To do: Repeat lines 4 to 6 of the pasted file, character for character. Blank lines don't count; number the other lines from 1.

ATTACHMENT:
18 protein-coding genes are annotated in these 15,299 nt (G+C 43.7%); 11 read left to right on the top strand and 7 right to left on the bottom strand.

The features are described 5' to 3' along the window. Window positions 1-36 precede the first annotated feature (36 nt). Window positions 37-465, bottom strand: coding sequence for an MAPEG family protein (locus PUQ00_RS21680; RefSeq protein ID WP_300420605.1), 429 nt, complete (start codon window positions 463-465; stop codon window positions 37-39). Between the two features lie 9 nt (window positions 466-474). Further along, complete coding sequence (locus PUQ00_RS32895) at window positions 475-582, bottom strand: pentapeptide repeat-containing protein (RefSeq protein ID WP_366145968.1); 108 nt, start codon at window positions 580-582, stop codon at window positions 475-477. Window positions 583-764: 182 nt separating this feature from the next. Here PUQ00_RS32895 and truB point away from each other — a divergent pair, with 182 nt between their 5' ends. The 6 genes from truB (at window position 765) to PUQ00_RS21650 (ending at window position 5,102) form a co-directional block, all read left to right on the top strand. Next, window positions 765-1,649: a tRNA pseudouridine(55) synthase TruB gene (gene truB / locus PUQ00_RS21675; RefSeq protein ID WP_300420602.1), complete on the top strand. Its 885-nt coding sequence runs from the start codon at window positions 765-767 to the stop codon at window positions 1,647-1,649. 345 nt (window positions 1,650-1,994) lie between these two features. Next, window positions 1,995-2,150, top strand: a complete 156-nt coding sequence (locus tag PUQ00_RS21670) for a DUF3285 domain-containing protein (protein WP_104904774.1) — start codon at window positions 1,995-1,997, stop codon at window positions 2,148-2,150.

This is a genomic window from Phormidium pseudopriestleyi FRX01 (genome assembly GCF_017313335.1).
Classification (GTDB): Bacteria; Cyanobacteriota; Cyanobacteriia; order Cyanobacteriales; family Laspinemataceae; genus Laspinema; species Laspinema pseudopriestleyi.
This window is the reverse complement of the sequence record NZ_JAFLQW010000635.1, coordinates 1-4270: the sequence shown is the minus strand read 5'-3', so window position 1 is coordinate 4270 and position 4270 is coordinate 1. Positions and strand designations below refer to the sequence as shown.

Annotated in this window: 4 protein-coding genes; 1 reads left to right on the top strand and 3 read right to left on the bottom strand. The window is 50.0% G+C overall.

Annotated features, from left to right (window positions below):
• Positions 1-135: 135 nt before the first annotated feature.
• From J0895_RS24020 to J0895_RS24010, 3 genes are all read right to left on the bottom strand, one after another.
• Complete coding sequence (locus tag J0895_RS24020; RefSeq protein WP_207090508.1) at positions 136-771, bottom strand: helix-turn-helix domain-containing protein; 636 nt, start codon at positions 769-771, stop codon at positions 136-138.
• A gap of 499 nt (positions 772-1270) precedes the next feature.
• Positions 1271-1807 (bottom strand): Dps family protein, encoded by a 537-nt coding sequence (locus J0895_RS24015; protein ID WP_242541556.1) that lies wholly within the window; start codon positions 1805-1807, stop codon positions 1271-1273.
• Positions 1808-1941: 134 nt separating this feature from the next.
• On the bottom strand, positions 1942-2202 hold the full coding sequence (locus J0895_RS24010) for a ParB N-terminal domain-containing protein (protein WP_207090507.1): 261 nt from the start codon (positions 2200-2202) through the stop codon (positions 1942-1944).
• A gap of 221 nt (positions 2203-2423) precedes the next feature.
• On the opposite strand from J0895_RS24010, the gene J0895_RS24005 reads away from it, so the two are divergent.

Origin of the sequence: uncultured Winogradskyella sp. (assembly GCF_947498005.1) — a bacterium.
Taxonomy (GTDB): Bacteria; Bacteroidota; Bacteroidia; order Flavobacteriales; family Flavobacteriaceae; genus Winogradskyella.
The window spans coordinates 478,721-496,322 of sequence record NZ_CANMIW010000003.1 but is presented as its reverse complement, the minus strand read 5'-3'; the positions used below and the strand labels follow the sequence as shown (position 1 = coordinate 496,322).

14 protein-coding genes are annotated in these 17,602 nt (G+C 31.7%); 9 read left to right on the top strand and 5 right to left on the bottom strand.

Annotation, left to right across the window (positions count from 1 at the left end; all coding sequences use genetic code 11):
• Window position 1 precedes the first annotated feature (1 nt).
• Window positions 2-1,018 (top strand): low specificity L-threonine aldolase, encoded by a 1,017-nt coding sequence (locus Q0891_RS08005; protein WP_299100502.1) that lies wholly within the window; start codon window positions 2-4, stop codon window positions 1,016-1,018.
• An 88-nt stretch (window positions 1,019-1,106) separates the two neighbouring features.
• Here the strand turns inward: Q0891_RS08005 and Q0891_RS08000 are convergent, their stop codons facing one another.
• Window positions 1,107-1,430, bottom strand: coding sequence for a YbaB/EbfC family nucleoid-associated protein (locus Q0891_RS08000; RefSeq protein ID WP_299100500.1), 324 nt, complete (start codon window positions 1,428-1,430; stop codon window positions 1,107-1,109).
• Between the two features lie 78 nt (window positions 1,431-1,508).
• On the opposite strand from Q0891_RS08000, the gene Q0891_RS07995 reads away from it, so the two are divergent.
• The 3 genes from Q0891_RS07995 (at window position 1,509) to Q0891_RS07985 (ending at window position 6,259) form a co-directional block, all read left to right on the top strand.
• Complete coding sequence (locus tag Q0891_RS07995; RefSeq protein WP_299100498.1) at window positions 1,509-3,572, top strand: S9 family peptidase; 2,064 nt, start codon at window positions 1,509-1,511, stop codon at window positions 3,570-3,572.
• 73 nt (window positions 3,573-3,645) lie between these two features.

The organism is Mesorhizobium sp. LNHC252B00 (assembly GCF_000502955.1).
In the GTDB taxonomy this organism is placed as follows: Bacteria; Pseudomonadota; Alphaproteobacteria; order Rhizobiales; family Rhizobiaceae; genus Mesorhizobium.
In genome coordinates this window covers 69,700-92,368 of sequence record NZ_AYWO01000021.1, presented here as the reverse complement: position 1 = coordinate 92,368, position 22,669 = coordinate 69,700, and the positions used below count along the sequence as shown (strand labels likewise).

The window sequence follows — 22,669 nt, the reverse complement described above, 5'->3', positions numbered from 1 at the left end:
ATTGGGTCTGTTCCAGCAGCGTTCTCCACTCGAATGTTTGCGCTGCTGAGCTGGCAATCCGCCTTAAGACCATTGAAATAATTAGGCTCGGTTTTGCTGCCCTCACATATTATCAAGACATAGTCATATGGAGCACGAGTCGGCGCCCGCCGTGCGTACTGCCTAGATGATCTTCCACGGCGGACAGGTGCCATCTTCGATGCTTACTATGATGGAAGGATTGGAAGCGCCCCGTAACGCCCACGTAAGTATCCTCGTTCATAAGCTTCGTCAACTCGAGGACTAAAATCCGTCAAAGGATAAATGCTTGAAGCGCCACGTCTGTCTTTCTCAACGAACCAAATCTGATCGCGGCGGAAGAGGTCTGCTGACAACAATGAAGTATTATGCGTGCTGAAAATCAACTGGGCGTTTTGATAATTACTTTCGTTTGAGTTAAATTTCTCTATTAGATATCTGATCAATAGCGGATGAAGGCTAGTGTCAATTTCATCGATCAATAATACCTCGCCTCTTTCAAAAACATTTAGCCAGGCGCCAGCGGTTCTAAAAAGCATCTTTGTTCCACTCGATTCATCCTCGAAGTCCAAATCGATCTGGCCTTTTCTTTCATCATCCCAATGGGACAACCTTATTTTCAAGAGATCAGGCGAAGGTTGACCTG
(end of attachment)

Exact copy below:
Classification (GTDB): Bacteria; Cyanobacteriota; Cyanobacteriia; order Cyanobacteriales; family Laspinemataceae; genus Laspinema; species Laspinema pseudopriestleyi.
This window is the reverse complement of the sequence record NZ_JAFLQW010000635.1, coordinates 1-4270: the sequence shown is the minus strand read 5'-3', so window position 1 is coordinate 4270 and position 4270 is coordinate 1. Positions and strand designations below refer to the sequence as shown.

Annotated in this window: 4 protein-coding genes; 1 reads left to right on the top strand and 3 read right to left on the bottom strand. The window is 50.0% G+C overall.